It’s so comfortable here at Indigo Bluffs that we had another late morning before starting today’s tourist activities.
We drove to Sutton’s Bay on Lake Michigan where Kay dropped me off and she drove back down to tour Traverse City. The 15-mile Traverse Area Recreation and Transportation (TART) Leelanau Trail began near the bicycle drop-off parking lot. This proved to be a spectacular ride along a former railroad corridor through rolling hills, forests, orchards, vineyards, cornfields, and meadows, and past streams, small lakes, and ponds. The trail was well marked, and had a water station about halfway between Sutton’s Bay and Traverse City. Benches were placed about every two miles, and several adjoining landowners had signs on their property adjacent to the trail stating that they loved bicyclists; it definitely made one feel welcome. he trail was well marked and had mile markers every mile. The first 5 miles were mostly uphill, but the slope was gradual enough to allow maintaining a relatively high speed (for an old man). Along the way, trees were showing evidence of early fall as leaves were already changing colors. About halfway, at Mile 8, a pear orchard was right next to the trail with beautiful reddish yellow pears ripening on the trees. Further along the trail, at the edge of an orchard, skeletal remains of a couple of old buildings lay adjacent to the trail.
We had pre-arranged a pick-up point in Traverse City, but grossly underestimated the miles, thinking the Leelanau Trail was 28 miles long. As Traverse City came into view after only an hour or so, I texted Kay about our miscalculations and that I would keep riding. At Traverse City, the trail runs along the Grand Traverse Bay waterfront and beach, and it was a busy place as people sunned, played volleyball, threw Frisbees, etc., but few people ventured into the cold waters of Lake Michigan! Maneuvering through Traverse City was a challenge with all the traffic signals, sidewalks, and trail tunnels.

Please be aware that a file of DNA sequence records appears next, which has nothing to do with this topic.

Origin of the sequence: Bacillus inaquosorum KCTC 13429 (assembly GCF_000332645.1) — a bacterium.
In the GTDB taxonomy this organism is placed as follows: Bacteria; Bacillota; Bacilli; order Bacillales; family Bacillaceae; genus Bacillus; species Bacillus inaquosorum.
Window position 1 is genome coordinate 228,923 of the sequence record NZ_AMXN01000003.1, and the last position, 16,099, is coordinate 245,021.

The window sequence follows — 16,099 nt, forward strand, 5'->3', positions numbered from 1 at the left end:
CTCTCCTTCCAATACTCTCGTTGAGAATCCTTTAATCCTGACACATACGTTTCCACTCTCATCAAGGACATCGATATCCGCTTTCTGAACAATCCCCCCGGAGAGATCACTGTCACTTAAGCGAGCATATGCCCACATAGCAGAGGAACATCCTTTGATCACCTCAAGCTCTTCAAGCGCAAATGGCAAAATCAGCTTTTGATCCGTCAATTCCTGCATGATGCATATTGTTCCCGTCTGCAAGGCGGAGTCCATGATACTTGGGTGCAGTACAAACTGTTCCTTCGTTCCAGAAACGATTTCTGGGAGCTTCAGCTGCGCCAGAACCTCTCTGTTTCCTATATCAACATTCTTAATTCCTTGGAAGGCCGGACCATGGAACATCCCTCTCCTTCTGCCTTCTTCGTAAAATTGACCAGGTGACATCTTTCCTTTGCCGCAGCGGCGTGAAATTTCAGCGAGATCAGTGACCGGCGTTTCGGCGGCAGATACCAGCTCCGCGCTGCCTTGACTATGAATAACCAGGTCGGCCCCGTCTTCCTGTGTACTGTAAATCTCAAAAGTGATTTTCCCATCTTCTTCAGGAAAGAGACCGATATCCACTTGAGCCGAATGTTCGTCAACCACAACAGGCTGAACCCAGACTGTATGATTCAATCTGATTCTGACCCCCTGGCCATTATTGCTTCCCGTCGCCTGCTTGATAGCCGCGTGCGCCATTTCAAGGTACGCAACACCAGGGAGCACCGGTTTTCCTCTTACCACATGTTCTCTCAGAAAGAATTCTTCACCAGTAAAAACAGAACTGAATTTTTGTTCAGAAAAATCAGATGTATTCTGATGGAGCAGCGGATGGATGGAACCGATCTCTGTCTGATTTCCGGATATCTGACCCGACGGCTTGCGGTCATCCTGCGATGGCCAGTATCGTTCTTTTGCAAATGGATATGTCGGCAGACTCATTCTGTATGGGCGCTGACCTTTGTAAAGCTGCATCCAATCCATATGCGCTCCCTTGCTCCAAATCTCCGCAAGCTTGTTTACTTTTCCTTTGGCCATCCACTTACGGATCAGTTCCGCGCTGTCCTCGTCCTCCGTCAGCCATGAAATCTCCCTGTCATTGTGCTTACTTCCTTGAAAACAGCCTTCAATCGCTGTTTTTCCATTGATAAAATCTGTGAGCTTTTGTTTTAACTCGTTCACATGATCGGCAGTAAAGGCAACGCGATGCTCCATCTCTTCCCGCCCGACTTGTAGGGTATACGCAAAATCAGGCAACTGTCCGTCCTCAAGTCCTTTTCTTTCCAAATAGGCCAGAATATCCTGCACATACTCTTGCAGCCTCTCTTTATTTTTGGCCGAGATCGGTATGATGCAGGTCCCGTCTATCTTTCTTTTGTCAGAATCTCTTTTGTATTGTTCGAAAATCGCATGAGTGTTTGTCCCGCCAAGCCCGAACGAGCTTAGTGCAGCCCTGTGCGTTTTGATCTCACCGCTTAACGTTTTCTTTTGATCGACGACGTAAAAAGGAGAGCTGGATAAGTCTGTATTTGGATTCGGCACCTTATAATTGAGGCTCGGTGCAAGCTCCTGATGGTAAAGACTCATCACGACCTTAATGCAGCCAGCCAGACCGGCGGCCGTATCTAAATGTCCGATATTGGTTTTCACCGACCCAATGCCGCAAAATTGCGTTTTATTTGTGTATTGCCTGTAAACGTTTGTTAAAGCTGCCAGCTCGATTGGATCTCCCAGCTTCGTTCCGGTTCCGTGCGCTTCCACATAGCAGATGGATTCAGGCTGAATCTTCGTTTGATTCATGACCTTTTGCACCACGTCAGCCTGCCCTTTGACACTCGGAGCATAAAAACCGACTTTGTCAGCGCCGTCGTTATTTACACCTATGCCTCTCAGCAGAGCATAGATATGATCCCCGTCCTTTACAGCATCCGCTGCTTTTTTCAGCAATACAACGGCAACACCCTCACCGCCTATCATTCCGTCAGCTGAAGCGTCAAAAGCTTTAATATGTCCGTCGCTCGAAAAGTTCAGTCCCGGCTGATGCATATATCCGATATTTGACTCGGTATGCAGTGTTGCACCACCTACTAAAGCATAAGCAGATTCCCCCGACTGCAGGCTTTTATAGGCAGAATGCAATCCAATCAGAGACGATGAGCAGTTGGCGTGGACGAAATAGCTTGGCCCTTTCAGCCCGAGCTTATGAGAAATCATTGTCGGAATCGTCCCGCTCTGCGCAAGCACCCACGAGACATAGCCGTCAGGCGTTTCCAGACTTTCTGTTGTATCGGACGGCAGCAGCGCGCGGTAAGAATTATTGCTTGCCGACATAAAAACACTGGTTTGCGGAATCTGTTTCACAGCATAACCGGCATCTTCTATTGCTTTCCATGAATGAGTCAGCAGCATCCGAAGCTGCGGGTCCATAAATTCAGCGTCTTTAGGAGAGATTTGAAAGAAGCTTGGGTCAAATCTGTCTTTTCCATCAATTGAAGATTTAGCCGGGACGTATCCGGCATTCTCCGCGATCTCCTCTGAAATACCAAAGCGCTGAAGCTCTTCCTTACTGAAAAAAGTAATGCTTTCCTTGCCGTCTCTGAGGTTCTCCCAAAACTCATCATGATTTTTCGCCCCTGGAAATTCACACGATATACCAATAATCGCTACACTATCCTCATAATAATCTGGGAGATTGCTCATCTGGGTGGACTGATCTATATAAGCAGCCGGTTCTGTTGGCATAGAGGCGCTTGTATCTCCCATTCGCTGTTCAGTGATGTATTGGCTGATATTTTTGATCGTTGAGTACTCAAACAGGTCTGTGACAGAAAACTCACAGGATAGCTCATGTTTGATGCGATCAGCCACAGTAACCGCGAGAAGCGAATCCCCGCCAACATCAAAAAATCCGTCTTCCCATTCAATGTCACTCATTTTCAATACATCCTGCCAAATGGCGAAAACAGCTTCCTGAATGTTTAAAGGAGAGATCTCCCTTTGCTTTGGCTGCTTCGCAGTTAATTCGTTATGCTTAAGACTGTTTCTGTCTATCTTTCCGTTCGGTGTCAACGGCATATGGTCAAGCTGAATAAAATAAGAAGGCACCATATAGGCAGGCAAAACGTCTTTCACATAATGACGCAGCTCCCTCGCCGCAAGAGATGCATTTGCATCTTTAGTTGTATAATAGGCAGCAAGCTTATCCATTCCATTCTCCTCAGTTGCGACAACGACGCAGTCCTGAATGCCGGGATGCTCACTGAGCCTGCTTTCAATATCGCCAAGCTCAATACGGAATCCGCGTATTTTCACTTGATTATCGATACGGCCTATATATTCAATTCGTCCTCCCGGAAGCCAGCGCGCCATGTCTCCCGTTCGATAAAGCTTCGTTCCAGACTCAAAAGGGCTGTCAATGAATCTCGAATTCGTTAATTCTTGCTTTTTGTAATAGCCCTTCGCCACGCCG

After traversing along the lakeshore, riding through a tunnel under US Highway 31, and crossing into the heart of town, another trail, TART 2, began started, and ran east and north for another 10.5 miles. This TART trail was a paved urban transportation corridor traversing from Traverse City to Acme Township. It was rather mundane after the other trails we’ve ridden this week, and had a number of washboarded sections. Near the end of the trail, I texted Kay regarding a pick-up point, but we miscommunicated—and previous texts with my status and directions never made it to her phone. An hour and a half later, she picked me up at the intersection of US Highway 31 and Bunker Hill Road. The 25-mile ride was invigorating, and the first 15 miles (Leelanau Trail) was the best I’ve ridden.
We had a late lunch at Georgina’s, Trip Advisor’s #1 rated restaurant in Traverse City. This authentic Asian & Latin Taquería is a a fusion of Asian and Hispanic food. Sitting only 18 people, one can easily view the chef(s) preparing their meal, and there was no reheating; everything was prepared from scratch. The young Chef owner is half Cuban and one quarter Chinese, born in Nicaragua. The food was priced reasonably, with most dishes costing $13—not bad for a gourmet meal. Most impressive about the food was the ability to taste each ingredient as you take a bite—yum yum good—and we each had half our meal left for later.
At Indigo Bluffs, we took advantage of the pool to ease muscle aches and pains. It was supposed to be heated to between 85 and 90°, but couldn’t have been much over 80°. It’s all relative, however, as some youngsters from this part of the country jumped in and said it was warm—it’s all a matter of perspective!
We’ve about wrapped up our time in the area in and around Empire, Michigan, with some free time tomorrow to explore.